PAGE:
Sunday, 11 October 2015


20th Anniversary

Cross the Margaret Bridge after dark in Budapest from the Pest side, and facing you on the lower slope of Rózsadomb there used to be a large, crimson, illuminated sign blazing across the nearer rooftops:

This stood on the Youth hotel of the Socialist Workers' Party, quite a nice place to stay actually. I did once, and found that I was not the oldest youth there, particularly noticeable being middle-ranking Soviet Army officers having a whale of the time in decedent down-town Budapest.

I was reminded of the Ifjúság hotel by a story in today's Budapest Times. Following the fall of the old regime the Ifjúság was surplus to requirements and ownership transferred to the state. The Council of Europe was looking to establish a second youth centre, somewhere in the former Eastern Europe, and in 1995 the old Ifjúság was reborn as the European Youth Centre Budapest. It is now celebrating its twentieth birthday in that role, with more than 40,000 young peoples from 72 countries staying there on average every year mediate the basic European values – human rights, democracy and rule of law – to the next European generation.

I hope that they have a much fun doing this as it looked like everyone was having when last I was there, a long time ago.

I would like two women...

I recall a warm evening some time in the late eighties, shortly before the regime changed. I was no longer staying in hotels by then but using the small studio flat that the Foundation maintained close behind the Hotel Budapest. I wanted to catch two visitors to Budapest whom I knew to be staying at the Ifjúság hotel: disability activist and CE pioneer, Angie Smith; and her travelling companion, Janis Firminger (of Hereward College in Coventry).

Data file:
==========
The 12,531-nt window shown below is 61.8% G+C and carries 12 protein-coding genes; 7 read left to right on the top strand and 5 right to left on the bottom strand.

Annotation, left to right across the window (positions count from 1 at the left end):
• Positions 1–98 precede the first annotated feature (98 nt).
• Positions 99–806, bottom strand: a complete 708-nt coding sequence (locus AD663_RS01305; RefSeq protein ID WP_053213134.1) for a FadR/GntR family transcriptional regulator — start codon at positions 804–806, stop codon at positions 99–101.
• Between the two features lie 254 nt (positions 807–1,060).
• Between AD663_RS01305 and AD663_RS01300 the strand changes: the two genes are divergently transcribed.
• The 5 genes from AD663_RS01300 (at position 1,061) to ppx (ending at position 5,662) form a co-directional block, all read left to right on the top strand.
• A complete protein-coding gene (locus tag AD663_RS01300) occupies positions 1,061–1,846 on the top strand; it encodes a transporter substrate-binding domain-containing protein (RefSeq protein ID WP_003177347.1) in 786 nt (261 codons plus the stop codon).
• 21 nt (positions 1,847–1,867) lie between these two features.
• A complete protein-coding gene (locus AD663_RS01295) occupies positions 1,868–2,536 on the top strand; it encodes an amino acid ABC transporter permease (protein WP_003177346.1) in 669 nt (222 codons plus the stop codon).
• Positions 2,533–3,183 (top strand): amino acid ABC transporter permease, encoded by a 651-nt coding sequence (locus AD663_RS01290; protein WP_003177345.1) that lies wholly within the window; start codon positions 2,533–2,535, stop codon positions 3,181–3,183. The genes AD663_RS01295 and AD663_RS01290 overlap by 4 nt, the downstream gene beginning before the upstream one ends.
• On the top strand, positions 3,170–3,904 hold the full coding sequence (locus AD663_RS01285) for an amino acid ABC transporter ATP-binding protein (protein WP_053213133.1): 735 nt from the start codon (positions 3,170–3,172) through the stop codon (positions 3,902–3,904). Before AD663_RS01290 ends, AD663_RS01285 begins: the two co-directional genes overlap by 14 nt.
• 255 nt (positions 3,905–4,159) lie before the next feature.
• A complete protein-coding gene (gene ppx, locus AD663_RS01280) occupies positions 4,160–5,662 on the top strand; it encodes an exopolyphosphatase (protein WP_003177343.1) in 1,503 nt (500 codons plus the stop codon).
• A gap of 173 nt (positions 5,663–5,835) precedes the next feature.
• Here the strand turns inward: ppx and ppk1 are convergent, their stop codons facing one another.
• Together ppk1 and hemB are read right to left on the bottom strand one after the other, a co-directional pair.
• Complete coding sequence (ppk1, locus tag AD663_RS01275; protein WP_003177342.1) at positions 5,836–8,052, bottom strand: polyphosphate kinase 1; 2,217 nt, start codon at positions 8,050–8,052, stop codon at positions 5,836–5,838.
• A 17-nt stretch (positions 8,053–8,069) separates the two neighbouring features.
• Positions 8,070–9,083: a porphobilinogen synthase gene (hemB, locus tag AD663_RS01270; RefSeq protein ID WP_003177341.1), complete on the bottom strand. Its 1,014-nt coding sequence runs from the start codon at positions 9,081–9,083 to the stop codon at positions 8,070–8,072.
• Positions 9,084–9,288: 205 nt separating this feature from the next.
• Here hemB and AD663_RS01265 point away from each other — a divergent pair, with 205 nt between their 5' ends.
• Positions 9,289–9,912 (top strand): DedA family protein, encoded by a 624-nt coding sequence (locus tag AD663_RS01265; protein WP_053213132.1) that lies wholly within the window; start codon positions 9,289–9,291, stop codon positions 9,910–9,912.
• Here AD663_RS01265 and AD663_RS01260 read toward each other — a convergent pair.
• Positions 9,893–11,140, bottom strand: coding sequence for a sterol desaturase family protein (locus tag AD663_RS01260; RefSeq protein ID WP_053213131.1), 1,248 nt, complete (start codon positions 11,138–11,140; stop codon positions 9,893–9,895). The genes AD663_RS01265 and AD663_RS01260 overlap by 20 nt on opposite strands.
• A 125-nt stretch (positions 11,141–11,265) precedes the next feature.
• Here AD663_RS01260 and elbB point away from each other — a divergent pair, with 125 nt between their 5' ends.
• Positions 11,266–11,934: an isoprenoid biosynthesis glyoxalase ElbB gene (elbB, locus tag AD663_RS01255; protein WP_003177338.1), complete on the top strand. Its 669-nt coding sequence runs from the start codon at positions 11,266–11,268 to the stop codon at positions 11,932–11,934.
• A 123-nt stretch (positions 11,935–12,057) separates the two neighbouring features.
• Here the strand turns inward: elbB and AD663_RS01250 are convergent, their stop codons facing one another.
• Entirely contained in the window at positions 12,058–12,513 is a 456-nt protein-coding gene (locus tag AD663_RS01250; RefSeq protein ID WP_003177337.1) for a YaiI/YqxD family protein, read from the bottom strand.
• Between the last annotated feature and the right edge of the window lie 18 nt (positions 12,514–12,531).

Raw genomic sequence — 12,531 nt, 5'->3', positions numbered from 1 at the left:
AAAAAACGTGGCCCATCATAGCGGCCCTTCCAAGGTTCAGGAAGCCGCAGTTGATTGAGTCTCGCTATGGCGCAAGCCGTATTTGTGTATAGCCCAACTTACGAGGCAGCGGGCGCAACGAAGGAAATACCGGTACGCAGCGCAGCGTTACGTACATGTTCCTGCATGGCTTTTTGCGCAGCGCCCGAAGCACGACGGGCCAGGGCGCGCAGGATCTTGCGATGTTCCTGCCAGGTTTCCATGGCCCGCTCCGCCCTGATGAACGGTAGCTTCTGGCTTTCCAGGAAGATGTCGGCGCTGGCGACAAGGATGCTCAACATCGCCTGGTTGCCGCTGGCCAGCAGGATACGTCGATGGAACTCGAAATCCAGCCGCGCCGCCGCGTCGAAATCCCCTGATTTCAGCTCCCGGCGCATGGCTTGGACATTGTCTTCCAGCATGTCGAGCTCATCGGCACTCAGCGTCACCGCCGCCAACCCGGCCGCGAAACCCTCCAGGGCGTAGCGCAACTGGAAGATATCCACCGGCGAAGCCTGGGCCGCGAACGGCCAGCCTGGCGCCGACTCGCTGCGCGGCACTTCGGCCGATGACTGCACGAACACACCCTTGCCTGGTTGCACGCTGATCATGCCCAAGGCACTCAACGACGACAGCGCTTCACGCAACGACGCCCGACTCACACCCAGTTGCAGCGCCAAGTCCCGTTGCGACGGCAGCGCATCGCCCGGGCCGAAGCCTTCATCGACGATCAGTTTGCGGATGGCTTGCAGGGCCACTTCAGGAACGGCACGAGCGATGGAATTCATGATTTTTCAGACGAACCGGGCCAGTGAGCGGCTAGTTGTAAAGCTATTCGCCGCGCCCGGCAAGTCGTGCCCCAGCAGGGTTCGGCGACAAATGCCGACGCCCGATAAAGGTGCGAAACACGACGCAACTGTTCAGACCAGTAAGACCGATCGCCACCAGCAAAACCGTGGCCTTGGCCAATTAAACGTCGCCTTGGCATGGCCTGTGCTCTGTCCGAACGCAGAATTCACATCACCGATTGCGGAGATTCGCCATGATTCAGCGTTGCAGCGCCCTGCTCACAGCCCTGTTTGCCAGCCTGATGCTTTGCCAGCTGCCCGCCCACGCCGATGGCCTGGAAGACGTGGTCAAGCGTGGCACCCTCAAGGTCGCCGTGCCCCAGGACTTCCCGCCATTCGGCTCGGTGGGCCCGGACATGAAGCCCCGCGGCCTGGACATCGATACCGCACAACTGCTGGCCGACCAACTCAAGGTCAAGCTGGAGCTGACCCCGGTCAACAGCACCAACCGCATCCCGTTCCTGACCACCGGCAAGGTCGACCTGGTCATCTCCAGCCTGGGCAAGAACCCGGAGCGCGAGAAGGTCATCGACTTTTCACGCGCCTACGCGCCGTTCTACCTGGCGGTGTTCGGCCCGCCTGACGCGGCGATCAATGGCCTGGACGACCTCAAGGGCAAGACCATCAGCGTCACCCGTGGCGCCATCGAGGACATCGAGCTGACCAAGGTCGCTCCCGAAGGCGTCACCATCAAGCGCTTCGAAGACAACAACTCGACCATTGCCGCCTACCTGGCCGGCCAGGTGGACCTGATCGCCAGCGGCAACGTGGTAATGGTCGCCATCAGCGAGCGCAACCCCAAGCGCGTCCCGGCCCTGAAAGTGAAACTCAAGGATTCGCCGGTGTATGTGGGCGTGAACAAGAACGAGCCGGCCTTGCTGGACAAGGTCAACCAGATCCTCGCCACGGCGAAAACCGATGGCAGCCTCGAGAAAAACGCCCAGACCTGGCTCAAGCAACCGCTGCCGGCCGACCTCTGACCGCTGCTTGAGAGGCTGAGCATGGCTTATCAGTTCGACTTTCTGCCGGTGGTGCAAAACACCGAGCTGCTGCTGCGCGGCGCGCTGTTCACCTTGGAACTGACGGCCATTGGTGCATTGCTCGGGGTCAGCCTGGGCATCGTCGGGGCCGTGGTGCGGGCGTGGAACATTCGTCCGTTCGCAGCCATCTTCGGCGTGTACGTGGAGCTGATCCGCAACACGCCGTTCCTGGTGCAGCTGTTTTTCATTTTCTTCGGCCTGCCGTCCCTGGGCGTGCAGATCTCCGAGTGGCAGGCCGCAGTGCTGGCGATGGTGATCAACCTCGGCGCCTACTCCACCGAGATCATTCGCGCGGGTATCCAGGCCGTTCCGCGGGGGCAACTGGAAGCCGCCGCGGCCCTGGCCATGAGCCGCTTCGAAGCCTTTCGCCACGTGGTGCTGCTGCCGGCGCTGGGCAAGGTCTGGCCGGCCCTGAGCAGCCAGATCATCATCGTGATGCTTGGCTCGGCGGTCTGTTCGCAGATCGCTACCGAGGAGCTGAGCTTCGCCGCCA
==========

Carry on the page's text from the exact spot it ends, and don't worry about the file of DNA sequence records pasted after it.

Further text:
It was late and the entrance foyer was a mass of people, many in jolly and vocal mood. There were two blokes on the desk, rushed off their feet, looking very hot and altogether overwhelmed. I has to shout to make one of them hear what I wanted, in my clumsy, home-made Hungarian 
Szeretném két nőt – egy fekétet, egy fehéret 

The poor bloke rolled his eyes heavenwards, presumably guessing my meaning from his experiences of guests there, and answered wearily –
Én is

I didn't find them.

I cannot see from the picture in today's Budapest Sun whether the outwardly most prominent feature of the old hotel persists, the big, inviting welcome sign on the roof, Ifjusag – an Hungarian word that invariably brings a smile to the lips of Brits (and possibly other English-speakers too) when they hear it.


Kalkum, B. (2014) On behalf of human rights, democracy, rule of law: European Youth Centre Budapest celebrates 20 years, Budapest Times, 11 October

Sutton, A. (2014) Fight the good fight. Meet Angie Smith, aet. 52, Conductive World, 13 August

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